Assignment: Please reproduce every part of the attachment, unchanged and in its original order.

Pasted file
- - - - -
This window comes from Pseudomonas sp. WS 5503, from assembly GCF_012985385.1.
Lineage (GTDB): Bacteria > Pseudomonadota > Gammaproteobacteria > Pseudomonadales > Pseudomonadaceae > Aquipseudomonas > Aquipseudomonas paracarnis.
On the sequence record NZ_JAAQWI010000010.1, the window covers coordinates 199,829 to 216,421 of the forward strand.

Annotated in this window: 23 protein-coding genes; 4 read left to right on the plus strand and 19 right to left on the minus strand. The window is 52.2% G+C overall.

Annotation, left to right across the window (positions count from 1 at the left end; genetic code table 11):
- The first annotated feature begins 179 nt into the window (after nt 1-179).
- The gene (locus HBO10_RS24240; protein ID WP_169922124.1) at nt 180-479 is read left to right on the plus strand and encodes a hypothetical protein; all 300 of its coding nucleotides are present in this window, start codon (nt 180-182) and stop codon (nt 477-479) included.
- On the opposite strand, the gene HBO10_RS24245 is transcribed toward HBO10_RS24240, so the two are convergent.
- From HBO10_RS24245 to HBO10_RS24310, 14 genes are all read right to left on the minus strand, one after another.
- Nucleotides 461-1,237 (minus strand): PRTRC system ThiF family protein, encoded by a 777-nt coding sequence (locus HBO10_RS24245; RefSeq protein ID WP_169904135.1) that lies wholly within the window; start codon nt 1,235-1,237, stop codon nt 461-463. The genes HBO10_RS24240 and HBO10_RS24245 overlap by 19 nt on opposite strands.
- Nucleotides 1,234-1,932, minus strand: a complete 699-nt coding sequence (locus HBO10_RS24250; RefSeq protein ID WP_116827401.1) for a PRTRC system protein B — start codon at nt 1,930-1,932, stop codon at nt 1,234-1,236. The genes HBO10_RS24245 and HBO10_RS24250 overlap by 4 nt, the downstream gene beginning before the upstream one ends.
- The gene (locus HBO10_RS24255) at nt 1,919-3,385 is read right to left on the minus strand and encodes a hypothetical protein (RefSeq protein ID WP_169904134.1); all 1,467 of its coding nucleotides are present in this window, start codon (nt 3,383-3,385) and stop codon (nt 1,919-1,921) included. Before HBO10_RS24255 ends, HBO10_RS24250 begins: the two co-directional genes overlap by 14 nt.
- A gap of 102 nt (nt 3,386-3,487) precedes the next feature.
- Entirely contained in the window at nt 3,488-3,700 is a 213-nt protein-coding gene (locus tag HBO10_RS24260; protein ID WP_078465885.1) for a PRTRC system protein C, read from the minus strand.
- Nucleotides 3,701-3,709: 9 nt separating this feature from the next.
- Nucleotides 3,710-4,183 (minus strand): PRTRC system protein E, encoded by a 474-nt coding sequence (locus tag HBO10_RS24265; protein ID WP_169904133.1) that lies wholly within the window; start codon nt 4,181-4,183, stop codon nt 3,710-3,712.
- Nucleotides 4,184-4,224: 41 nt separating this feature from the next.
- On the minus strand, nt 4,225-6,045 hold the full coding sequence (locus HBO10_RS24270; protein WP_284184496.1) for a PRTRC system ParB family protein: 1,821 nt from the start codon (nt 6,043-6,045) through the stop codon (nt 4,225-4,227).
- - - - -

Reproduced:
This window comes from Pseudomonas sp. WS 5503, from assembly GCF_012985385.1.
Lineage (GTDB): Bacteria > Pseudomonadota > Gammaproteobacteria > Pseudomonadales > Pseudomonadaceae > Aquipseudomonas > Aquipseudomonas paracarnis.
On the sequence record NZ_JAAQWI010000010.1, the window covers coordinates 199,829 to 216,421 of the forward strand.

Annotated in this window: 23 protein-coding genes; 4 read left to right on the plus strand and 19 right to left on the minus strand. The window is 52.2% G+C overall.

Annotation, left to right across the window (positions count from 1 at the left end; genetic code table 11):
- The first annotated feature begins 179 nt into the window (after nt 1-179).
- The gene (locus HBO10_RS24240; protein ID WP_169922124.1) at nt 180-479 is read left to right on the plus strand and encodes a hypothetical protein; all 300 of its coding nucleotides are present in this window, start codon (nt 180-182) and stop codon (nt 477-479) included.
- On the opposite strand, the gene HBO10_RS24245 is transcribed toward HBO10_RS24240, so the two are convergent.
- From HBO10_RS24245 to HBO10_RS24310, 14 genes are all read right to left on the minus strand, one after another.
- Nucleotides 461-1,237 (minus strand): PRTRC system ThiF family protein, encoded by a 777-nt coding sequence (locus HBO10_RS24245; RefSeq protein ID WP_169904135.1) that lies wholly within the window; start codon nt 1,235-1,237, stop codon nt 461-463. The genes HBO10_RS24240 and HBO10_RS24245 overlap by 19 nt on opposite strands.
- Nucleotides 1,234-1,932, minus strand: a complete 699-nt coding sequence (locus HBO10_RS24250; RefSeq protein ID WP_116827401.1) for a PRTRC system protein B — start codon at nt 1,930-1,932, stop codon at nt 1,234-1,236. The genes HBO10_RS24245 and HBO10_RS24250 overlap by 4 nt, the downstream gene beginning before the upstream one ends.
- The gene (locus HBO10_RS24255) at nt 1,919-3,385 is read right to left on the minus strand and encodes a hypothetical protein (RefSeq protein ID WP_169904134.1); all 1,467 of its coding nucleotides are present in this window, start codon (nt 3,383-3,385) and stop codon (nt 1,919-1,921) included. Before HBO10_RS24255 ends, HBO10_RS24250 begins: the two co-directional genes overlap by 14 nt.
- A gap of 102 nt (nt 3,386-3,487) precedes the next feature.
- Entirely contained in the window at nt 3,488-3,700 is a 213-nt protein-coding gene (locus tag HBO10_RS24260; protein ID WP_078465885.1) for a PRTRC system protein C, read from the minus strand.
- Nucleotides 3,701-3,709: 9 nt separating this feature from the next.
- Nucleotides 3,710-4,183 (minus strand): PRTRC system protein E, encoded by a 474-nt coding sequence (locus tag HBO10_RS24265; protein ID WP_169904133.1) that lies wholly within the window; start codon nt 4,181-4,183, stop codon nt 3,710-3,712.
- Nucleotides 4,184-4,224: 41 nt separating this feature from the next.
- On the minus strand, nt 4,225-6,045 hold the full coding sequence (locus HBO10_RS24270; protein WP_284184496.1) for a PRTRC system ParB family protein: 1,821 nt from the start codon (nt 6,043-6,045) through the stop codon (nt 4,225-4,227).